verb (used with object), riv·et·ed, riv·et·ing or (especially British) riv·et·ted, riv·et·ting.
- rivet set,
- riviera beach
Origin of rivet
Examples from the Web for rivets
As with that earlier book, he rivets the reader to a plot of jarring contradictions.
They certainly do not act as the rivets of a plate girder, nor as the vertical rods of a Howe truss.Some Mooted Questions in Reinforced Concrete Design|Edward Godfrey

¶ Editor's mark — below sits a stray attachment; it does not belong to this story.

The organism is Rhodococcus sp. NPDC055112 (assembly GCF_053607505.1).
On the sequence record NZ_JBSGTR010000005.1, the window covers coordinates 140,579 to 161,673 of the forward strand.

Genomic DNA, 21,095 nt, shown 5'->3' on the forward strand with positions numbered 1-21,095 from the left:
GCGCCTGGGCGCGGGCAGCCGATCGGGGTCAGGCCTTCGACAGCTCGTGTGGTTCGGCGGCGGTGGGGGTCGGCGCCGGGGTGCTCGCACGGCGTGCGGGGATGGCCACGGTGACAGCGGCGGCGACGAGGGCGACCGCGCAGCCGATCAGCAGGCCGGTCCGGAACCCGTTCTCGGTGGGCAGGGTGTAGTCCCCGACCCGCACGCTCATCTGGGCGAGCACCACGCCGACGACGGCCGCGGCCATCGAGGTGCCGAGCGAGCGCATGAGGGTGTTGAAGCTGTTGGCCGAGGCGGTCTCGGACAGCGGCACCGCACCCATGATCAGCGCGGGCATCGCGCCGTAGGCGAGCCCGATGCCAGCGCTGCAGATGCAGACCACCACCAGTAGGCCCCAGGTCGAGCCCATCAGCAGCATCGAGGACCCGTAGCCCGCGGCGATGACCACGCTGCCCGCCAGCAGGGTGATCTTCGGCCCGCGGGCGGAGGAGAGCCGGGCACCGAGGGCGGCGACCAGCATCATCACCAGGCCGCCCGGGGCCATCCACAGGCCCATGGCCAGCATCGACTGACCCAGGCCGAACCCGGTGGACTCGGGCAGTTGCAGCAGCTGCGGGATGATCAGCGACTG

Figs. 41 and 42, here given, illustrate the behaviour of rivets under the two conditions.The Anatomy of Bridgework|William Henry Thorpe
The workmen made a great noise with their hammers, heading the rivets.Rollo in Scotland|Jacob Abbott
verb -ets, -eting or -eted (tr)
Word Origin for rivet
c.1400, from Old French rivet "nail, rivet," from Old French river "to clench, fix, fasten," possibly from Middle Dutch wriven "turn, grind," related to rive (v.). The English word may be directly from Middle Dutch.